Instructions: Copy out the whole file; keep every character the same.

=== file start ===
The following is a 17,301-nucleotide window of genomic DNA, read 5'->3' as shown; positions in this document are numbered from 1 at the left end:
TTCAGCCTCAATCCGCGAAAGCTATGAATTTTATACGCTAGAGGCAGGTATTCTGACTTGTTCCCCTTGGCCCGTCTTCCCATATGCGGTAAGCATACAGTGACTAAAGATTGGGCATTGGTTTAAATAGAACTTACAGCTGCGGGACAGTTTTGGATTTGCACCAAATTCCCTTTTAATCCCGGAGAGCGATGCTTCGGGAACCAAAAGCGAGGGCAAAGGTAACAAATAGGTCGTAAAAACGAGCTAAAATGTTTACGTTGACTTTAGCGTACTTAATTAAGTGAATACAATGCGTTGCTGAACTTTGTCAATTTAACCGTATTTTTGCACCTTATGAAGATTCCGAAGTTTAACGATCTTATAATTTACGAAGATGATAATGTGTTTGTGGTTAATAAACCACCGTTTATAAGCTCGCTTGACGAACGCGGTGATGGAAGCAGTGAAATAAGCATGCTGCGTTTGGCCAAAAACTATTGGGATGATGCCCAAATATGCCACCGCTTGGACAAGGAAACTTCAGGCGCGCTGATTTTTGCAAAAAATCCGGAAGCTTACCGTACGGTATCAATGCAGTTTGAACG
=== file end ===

The following is a 17,301-nucleotide window of genomic DNA, read 5'->3' as shown; positions in this document are numbered from 1 at the left end:
TTCAGCCTCAATCCGCGAAAGCTATGAATTTTATACGCTAGAGGCAGGTATTCTGACTTGTTCCCCTTGGCCCGTCTTCCCATATGCGGTAAGCATACAGTGACTAAAGATTGGGCATTGGTTTAAATAGAACTTACAGCTGCGGGACAGTTTTGGATTTGCACCAAATTCCCTTTTAATCCCGGAGAGCGATGCTTCGGGAACCAAAAGCGAGGGCAAAGGTAACAAATAGGTCGTAAAAACGAGCTAAAATGTTTACGTTGACTTTAGCGTACTTAATTAAGTGAATACAATGCGTTGCTGAACTTTGTCAATTTAACCGTATTTTTGCACCTTATGAAGATTCCGAAGTTTAACGATCTTATAATTTACGAAGATGATAATGTGTTTGTGGTTAATAAACCACCGTTTATAAGCTCGCTTGACGAACGCGGTGATGGAAGCAGTGAAATAAGCATGCTGCGTTTGGCCAAAAACTATTGGGATGATGCCCAAATATGCCACCGCTTGGACAAGGAAACTTCAGGCGCGCTGATTTTTGCAAAAAATCCGGAAGCTTACCGTACGGTATCAATGCAGTTTGAACG